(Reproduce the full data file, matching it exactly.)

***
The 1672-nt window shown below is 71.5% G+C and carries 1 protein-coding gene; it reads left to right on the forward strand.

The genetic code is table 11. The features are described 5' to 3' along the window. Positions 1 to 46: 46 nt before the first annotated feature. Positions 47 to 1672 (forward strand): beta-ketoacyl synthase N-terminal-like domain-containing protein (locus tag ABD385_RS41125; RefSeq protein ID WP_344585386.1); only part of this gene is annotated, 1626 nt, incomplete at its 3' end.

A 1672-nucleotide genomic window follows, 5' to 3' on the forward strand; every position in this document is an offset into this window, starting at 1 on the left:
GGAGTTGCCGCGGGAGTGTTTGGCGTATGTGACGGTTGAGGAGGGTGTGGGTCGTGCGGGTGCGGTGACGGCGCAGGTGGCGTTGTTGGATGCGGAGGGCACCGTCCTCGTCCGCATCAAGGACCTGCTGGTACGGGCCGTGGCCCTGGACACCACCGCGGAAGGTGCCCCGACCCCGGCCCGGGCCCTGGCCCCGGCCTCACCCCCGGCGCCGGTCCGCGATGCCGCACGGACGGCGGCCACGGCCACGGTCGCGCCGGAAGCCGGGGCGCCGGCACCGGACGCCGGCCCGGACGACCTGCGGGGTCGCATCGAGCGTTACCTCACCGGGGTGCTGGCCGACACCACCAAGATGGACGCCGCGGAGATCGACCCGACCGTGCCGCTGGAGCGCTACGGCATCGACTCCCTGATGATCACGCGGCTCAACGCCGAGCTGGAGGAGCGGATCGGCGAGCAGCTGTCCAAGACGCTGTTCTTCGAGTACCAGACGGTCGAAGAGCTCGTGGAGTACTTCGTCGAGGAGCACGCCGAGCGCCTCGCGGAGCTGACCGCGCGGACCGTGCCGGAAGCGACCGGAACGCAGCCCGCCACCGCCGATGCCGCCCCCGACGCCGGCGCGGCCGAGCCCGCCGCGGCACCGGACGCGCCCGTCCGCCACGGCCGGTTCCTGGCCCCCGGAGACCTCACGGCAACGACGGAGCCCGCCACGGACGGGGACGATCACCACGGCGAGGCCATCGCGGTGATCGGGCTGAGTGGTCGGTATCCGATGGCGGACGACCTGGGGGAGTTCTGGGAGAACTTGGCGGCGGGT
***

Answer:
The 1672-nt window shown below is 71.5% G+C and carries 1 protein-coding gene; it reads left to right on the forward strand.

The genetic code is table 11. The features are described 5' to 3' along the window. Positions 1 to 46: 46 nt before the first annotated feature. Positions 47 to 1672 (forward strand): beta-ketoacyl synthase N-terminal-like domain-containing protein (locus tag ABD385_RS41125; RefSeq protein ID WP_344585386.1); only part of this gene is annotated, 1626 nt, incomplete at its 3' end.

A 1672-nucleotide genomic window follows, 5' to 3' on the forward strand; every position in this document is an offset into this window, starting at 1 on the left:
GGAGTTGCCGCGGGAGTGTTTGGCGTATGTGACGGTTGAGGAGGGTGTGGGTCGTGCGGGTGCGGTGACGGCGCAGGTGGCGTTGTTGGATGCGGAGGGCACCGTCCTCGTCCGCATCAAGGACCTGCTGGTACGGGCCGTGGCCCTGGACACCACCGCGGAAGGTGCCCCGACCCCGGCCCGGGCCCTGGCCCCGGCCTCACCCCCGGCGCCGGTCCGCGATGCCGCACGGACGGCGGCCACGGCCACGGTCGCGCCGGAAGCCGGGGCGCCGGCACCGGACGCCGGCCCGGACGACCTGCGGGGTCGCATCGAGCGTTACCTCACCGGGGTGCTGGCCGACACCACCAAGATGGACGCCGCGGAGATCGACCCGACCGTGCCGCTGGAGCGCTACGGCATCGACTCCCTGATGATCACGCGGCTCAACGCCGAGCTGGAGGAGCGGATCGGCGAGCAGCTGTCCAAGACGCTGTTCTTCGAGTACCAGACGGTCGAAGAGCTCGTGGAGTACTTCGTCGAGGAGCACGCCGAGCGCCTCGCGGAGCTGACCGCGCGGACCGTGCCGGAAGCGACCGGAACGCAGCCCGCCACCGCCGATGCCGCCCCCGACGCCGGCGCGGCCGAGCCCGCCGCGGCACCGGACGCGCCCGTCCGCCACGGCCGGTTCCTGGCCCCCGGAGACCTCACGGCAACGACGGAGCCCGCCACGGACGGGGACGATCACCACGGCGAGGCCATCGCGGTGATCGGGCTGAGTGGTCGGTATCCGATGGCGGACGACCTGGGGGAGTTCTGGGAGAACTTGGCGGCGGGT